This study was designed to address whether an interaction between smoking and SE alleles, as previously observed, occurs with all HLA–DRB1 SE alleles (HLA–DRB1*01, HLA–DRB1*04, HLA–DRB1*10) or whether it is restricted to any particular DRB1 group (35–37). In a first step we separately analyzed 2 groups of SE alleles, DRB1*01/*10 and DRB1*04 (instead of only 1 combined group, which previously also included a few individuals with unidentified DRB1*04 non-SE alleles [*0402 and *0403]). We subsequently specifically focused on *0401 and *0404 alleles, which are the most common alleles within the DRB1*04 group.

The observed independent effects of smoking and SE alleles in our study are concordant with previously reported results indicating that smoking and SE are primarily associated with ACPA-positive RA (10–13). However, conclusions from another study in which ACPA-positive RA patients were compared with ACPA-negative RA patients (without healthy controls) were somewhat different, and interaction of DRB1*04 alleles with smoking was not demonstrated (8). This discrepancy may be due to differences in study design and in the ways of assessing interaction. Our study is based on a case–control cohort of relatively large size, and we believe that it might represent a better estimate of independent as well as combined influences from genetic and environmental risk factors.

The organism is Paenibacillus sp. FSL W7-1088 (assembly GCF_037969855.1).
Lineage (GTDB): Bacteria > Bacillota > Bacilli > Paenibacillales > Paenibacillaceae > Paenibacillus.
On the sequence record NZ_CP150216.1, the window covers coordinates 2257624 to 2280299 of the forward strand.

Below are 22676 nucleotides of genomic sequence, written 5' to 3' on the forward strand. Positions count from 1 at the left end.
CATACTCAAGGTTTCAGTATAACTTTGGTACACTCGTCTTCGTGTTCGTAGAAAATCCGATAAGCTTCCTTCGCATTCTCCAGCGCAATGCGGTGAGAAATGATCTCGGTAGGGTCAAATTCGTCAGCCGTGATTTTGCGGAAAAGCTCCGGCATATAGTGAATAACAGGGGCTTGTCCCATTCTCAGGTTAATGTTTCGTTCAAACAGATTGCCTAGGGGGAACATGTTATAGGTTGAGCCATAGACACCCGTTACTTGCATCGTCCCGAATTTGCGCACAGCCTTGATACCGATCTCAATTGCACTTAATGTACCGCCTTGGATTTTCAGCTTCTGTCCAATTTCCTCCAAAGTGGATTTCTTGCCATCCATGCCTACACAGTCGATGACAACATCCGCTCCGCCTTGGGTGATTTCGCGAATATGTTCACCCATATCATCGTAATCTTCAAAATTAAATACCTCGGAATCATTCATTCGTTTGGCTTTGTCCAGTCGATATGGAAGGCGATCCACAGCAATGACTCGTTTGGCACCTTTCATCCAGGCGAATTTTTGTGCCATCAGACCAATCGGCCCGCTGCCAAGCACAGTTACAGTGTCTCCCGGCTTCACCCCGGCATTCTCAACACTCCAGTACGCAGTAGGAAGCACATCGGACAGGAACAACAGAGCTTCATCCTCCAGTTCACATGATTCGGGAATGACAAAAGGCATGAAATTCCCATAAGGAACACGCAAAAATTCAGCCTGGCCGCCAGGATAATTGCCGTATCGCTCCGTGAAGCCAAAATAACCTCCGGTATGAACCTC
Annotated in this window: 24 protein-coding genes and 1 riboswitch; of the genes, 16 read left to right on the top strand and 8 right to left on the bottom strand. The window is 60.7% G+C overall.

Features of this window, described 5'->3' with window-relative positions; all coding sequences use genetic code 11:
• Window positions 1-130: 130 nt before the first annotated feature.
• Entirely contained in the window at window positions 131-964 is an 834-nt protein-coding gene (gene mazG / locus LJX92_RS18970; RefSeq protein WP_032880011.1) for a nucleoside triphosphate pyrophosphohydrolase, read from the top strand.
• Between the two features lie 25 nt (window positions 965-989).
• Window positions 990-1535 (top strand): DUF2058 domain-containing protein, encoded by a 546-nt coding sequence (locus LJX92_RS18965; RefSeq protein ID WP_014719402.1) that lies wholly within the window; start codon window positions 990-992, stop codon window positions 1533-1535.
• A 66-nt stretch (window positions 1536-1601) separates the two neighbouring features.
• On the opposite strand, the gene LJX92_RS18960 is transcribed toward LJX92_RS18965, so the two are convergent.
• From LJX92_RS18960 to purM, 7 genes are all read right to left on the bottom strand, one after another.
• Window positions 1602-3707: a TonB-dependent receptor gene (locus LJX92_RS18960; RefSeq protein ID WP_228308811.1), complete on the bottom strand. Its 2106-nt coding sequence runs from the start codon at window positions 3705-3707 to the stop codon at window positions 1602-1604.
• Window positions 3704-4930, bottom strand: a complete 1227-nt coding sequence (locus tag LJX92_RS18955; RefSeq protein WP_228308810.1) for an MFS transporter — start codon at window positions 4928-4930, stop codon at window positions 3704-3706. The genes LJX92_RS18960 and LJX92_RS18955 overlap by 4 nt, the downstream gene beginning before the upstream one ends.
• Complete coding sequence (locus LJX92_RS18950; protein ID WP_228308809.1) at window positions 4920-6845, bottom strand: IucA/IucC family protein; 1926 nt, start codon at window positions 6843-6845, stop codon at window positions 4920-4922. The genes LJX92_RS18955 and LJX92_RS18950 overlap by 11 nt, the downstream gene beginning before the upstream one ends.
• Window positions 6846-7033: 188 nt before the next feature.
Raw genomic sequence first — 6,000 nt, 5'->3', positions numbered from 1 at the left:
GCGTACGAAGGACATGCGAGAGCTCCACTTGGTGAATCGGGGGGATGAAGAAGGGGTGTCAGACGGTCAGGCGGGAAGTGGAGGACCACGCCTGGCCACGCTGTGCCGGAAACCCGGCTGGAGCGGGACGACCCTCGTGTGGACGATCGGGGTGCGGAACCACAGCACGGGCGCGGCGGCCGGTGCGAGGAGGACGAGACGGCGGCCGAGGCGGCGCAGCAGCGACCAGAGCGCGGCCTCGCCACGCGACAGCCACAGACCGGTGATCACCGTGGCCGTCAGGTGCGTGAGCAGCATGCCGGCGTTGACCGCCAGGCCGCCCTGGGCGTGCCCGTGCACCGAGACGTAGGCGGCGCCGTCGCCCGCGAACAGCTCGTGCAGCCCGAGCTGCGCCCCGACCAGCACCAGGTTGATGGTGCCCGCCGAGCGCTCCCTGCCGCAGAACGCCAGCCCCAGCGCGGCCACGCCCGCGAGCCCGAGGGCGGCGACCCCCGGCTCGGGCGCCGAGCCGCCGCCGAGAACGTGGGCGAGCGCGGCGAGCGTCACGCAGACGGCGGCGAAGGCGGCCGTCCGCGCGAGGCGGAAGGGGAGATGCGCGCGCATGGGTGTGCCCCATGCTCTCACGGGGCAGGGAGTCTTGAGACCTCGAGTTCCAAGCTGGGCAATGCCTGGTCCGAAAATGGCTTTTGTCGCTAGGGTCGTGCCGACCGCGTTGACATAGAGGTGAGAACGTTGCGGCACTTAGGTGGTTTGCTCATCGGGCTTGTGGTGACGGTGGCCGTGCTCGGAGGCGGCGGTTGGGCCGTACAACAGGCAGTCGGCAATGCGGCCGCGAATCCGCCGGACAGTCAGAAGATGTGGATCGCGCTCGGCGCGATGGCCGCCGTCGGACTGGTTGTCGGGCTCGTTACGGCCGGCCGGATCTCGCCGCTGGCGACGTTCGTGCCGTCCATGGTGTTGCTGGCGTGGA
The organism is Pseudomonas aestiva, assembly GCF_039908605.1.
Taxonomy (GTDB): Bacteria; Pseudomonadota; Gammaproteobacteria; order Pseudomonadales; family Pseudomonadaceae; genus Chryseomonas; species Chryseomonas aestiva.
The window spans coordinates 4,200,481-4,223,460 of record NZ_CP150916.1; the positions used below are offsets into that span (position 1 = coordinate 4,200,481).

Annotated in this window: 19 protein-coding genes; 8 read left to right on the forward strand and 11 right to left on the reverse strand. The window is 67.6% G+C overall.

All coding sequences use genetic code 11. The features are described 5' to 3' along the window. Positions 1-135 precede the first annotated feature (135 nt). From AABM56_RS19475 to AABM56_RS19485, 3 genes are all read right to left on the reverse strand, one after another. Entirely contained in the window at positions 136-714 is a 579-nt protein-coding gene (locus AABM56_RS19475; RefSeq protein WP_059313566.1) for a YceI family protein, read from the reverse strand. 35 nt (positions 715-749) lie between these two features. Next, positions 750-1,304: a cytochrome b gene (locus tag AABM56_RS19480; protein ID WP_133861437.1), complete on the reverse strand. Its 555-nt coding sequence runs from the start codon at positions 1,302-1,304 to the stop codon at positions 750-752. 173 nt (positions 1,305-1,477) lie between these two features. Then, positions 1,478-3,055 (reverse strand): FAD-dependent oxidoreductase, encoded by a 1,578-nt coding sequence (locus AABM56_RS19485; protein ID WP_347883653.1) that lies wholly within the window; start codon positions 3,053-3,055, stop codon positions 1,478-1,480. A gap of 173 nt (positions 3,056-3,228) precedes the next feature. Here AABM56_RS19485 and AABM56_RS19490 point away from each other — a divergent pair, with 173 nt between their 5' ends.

As an attempt to measure the interaction between smoking and SE alleles, we used the attributable proportion due to interaction and demonstrated significant gene–environment interactions for both single and double SE alleles in ACPA-positive disease. Interestingly, we observed an increased relative risk with any of the SE allele groups, DRB1*01/*10 and DRB1*04. However, the relative risk was highest for carriers of double DRB1*0401 and/or *0404 alleles (RR 39.6 [95% CI 18.6–84.4]; attributable proportion due to interaction 0.8 [95% CI 0.6–0.98]). It was previously reported that the DRB1*01 allelic group confers less risk of developing ACPA-positive RA in comparison with the DRB1*04 allelic group (8), as also observed in our study (Tables 2–4 and Figure 1). Although the different SE alleles are associated with different magnitudes of increased risk of ACPA-positive RA, their interaction with smoking seems to be similar, as indicated by the magnitude of the values for attributable proportion due to interaction (Tables 2–4).